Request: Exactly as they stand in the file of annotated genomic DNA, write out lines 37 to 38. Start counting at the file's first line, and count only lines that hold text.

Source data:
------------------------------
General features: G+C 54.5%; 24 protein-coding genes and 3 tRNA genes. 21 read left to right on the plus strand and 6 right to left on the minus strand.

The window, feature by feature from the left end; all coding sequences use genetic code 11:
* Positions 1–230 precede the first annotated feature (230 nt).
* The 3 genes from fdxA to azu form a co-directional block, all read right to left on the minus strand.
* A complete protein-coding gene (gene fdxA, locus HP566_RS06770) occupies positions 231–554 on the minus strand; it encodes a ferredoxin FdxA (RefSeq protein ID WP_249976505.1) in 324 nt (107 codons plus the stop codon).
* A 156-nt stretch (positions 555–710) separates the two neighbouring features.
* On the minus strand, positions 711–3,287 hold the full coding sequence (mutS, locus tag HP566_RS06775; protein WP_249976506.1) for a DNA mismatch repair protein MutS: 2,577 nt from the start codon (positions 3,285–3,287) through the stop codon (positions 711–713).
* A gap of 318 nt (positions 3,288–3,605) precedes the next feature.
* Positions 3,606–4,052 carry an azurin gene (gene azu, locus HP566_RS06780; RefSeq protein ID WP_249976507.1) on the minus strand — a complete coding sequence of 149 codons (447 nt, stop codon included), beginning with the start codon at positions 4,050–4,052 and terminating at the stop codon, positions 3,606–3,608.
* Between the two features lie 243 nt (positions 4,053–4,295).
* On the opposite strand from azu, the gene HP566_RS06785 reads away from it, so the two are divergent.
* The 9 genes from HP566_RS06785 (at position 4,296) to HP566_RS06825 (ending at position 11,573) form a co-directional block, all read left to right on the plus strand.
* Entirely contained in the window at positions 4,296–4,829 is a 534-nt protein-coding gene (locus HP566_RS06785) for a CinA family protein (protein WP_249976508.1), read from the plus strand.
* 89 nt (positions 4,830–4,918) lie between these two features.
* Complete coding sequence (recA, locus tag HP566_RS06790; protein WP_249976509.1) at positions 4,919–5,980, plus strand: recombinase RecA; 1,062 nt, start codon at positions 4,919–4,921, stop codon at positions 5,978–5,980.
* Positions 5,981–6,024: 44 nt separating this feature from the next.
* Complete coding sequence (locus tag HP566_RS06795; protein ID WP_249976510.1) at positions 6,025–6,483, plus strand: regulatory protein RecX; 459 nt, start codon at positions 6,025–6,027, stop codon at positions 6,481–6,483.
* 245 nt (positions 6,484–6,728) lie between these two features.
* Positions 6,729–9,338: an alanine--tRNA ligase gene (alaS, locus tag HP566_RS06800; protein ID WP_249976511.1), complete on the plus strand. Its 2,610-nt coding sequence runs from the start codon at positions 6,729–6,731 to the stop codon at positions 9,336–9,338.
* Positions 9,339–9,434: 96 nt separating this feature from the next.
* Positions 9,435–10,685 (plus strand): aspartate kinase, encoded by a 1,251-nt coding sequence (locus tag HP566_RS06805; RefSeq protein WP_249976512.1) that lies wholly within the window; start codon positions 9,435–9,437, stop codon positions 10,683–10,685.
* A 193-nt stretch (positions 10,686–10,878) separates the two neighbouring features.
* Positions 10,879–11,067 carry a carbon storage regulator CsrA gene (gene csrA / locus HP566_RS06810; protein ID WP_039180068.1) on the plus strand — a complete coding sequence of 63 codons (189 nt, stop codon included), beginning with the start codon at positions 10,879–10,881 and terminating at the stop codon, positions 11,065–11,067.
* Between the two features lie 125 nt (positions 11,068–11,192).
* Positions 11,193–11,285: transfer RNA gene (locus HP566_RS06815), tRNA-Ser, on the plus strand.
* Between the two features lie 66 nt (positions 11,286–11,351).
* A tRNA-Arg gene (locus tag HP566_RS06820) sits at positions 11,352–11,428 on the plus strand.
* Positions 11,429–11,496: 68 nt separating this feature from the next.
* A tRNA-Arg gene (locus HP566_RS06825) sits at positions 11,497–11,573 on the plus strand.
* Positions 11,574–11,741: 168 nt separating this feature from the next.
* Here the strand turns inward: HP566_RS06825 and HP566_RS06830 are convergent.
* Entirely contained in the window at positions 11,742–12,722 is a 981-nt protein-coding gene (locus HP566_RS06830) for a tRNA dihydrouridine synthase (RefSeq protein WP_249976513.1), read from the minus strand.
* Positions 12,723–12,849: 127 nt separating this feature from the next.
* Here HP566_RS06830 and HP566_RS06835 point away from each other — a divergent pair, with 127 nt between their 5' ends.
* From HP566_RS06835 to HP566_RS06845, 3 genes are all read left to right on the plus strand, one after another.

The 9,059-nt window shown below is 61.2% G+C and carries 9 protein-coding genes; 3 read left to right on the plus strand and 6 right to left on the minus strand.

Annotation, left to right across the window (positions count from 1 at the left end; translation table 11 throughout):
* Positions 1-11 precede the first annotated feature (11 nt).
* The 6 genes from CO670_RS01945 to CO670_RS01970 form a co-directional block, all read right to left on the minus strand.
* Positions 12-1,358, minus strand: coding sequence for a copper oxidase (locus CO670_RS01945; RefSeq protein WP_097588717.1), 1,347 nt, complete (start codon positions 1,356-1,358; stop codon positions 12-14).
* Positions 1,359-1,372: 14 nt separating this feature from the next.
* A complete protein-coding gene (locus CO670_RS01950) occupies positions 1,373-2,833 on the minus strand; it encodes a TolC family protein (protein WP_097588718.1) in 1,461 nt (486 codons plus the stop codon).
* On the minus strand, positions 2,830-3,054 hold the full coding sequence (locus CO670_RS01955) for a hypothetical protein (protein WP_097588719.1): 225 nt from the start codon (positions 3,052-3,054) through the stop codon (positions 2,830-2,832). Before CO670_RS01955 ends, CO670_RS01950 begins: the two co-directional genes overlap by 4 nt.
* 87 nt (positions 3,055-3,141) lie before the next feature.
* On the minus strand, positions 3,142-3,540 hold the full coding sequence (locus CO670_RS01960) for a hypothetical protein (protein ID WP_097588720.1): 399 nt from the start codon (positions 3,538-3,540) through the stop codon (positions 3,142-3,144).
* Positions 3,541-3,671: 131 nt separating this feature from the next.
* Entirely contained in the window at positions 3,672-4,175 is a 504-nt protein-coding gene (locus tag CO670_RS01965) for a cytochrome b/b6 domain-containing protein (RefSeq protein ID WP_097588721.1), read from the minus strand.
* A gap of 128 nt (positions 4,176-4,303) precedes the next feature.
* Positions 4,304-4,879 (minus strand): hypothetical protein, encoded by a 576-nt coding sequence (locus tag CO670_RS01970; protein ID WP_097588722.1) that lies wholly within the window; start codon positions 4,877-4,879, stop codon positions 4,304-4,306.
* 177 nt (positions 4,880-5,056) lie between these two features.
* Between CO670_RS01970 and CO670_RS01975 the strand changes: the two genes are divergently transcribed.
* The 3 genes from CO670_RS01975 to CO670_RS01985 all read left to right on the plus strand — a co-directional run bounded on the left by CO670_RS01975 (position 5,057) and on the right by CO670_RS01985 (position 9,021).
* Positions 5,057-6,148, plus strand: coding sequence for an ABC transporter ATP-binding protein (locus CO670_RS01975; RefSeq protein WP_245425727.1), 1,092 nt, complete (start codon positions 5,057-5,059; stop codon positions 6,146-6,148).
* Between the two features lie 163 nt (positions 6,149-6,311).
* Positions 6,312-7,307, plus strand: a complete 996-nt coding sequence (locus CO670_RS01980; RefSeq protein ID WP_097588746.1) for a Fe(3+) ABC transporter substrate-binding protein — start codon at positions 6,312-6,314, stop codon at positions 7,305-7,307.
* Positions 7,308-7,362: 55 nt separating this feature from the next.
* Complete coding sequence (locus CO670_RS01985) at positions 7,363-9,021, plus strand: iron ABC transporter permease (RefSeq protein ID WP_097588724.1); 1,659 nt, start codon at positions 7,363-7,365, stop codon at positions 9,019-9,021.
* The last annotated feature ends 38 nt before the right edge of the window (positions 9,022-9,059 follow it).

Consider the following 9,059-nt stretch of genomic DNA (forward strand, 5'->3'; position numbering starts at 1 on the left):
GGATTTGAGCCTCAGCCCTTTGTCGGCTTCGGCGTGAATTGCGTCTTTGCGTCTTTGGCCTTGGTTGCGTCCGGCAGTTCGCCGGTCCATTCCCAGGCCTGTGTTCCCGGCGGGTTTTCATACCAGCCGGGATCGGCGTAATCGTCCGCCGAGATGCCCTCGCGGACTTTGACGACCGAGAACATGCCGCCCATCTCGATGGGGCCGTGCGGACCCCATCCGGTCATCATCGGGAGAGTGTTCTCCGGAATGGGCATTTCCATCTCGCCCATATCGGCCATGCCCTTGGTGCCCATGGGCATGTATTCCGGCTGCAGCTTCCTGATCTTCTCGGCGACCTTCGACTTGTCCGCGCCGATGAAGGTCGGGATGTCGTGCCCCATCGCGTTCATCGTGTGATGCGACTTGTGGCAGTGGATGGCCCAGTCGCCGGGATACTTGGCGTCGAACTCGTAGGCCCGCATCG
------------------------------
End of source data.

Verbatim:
Annotation, left to right across the window (positions count from 1 at the left end; translation table 11 throughout):
* Positions 1-11 precede the first annotated feature (11 nt).